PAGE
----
Now by saying that, some will immediately become defensive and be compelled to relate how their personal DNA test changed their entire life and challenged their live view, but even if I were to take several DNA tests, I would not be expecting to obtain any particularly useful information absent some specifically designed and documented problem that was being addressed.
I can't keep from making analogies to other areas of my experience. Most people in the United States either own a car or use public transportation of some kind. However I am sure that very, very few people who are traveling around on the freeways today could explain the inner workings of an internal combustion engine. This lack of understanding about the internal workings of their cars' engines does not stop them at all from driving around. I am also aware that many people do not understand even simple concepts such as "miles per gallon of gas" or whatever. This does not stop them from using the machines for productive purposes. The same things could be said about computers.
In fact the time when computers were being introduced is a great analogy to the present state of DNA. When I first began selling computers back in 1982, we spent a lot of time explaining to people "how they worked." We were all caught up in bits and bytes and RAM and other technical stuff. Granted, today, you might still need to be generally aware of some of the specifications of your computer, but how many of us really care what processor it has?
The idea here is that DNA is in the "explain everything in technical terms stage." But what most people want to know is what they are going to get for their money. For example, let's suppose that I find out that I have certain percentage of Scandinavian genetic material, how does that help me read old Norwegian parish registers? Oh, but you say, I am missing the point. No I am not missing the point. If I have documented ancestral relationships to England, I do not need a DNA test to tell me my ancestors came from England. But as I have mentioned in previous posts, there are certain problems that are apparently possible to solve with DNA research assuming I can get the right relatives to agree to be involved in the test process.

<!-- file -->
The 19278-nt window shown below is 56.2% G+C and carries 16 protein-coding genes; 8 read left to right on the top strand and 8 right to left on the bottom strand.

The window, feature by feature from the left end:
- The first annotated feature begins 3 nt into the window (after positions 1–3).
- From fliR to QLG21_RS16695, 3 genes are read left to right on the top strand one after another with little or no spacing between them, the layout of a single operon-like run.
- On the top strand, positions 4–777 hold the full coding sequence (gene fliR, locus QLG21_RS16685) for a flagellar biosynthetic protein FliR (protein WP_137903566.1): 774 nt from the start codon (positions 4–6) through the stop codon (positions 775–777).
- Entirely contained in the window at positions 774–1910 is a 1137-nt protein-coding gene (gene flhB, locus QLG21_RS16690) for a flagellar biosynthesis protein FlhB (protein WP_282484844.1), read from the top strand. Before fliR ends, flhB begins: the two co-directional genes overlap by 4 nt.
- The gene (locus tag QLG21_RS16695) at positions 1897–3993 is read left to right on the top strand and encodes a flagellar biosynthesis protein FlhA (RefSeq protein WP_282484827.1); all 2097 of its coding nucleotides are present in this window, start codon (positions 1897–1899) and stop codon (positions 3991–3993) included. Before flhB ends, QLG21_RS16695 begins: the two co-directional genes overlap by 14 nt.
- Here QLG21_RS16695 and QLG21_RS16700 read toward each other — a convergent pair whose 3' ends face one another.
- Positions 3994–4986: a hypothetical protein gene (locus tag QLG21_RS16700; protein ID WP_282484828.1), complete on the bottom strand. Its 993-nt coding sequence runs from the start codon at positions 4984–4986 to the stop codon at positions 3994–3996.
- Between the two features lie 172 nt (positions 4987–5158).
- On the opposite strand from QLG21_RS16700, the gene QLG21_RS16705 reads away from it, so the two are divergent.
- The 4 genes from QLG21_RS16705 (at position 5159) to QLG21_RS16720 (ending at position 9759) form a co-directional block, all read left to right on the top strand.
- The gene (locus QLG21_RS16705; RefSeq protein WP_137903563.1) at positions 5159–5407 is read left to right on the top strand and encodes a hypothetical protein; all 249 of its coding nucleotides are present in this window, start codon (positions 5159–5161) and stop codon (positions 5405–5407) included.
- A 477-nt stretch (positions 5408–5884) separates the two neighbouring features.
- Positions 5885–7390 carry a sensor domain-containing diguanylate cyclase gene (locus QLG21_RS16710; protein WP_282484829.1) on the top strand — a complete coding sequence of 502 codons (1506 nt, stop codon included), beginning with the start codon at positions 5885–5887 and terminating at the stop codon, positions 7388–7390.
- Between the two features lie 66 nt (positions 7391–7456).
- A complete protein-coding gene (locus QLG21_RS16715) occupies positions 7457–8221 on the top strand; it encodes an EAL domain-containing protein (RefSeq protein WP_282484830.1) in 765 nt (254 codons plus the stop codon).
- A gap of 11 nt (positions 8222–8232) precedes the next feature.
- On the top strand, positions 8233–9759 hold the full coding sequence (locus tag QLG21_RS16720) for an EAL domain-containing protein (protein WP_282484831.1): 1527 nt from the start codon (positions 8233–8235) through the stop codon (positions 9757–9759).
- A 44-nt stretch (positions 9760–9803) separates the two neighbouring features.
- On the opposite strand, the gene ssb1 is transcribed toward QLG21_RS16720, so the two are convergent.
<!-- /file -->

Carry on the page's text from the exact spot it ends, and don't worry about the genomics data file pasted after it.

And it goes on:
For some time now, I have been aware of the International Society of Genetic Genealogy Wiki. Rather than listing a lot of references, I will refer you to the ISOGG Wiki. There are plenty of links to articles galore about genealogy and genetics. But even here, there is a compulsion to explain in beginning terms, the inner genetic workings of DNA testing. Here is a list of some of general questions DNA testing is supposed to address taken from a post on the Wheaton Surname Resources entitled, "Beginners Guide to Genetic Genealogy."
Why would someone want to use DNA for genealogy? There are many reasons but here are a few of the most common:Some of these are laudable goals, but some of them are only possible given my initial assessment of extensive research and the cooperation of the right relatives.
- To learn more about one's ancestry
- To prove that one's family tree reflects one's actual ancestry
- To prove or disprove the relationship between two people
- To prove or disprove a theory of where people came from
- To break down a brick wall in one's genealogy research
- To find relatives for those that were adopted, gave up a child for adoption or otherwise do not know their ancestry
- To learn from which ancestor(s) certain traits were inherited
I guess my wrap up question is how consistent would DNA testing be across different companies? I have been hearing reports of people that have taken several tests and gotten disparate results.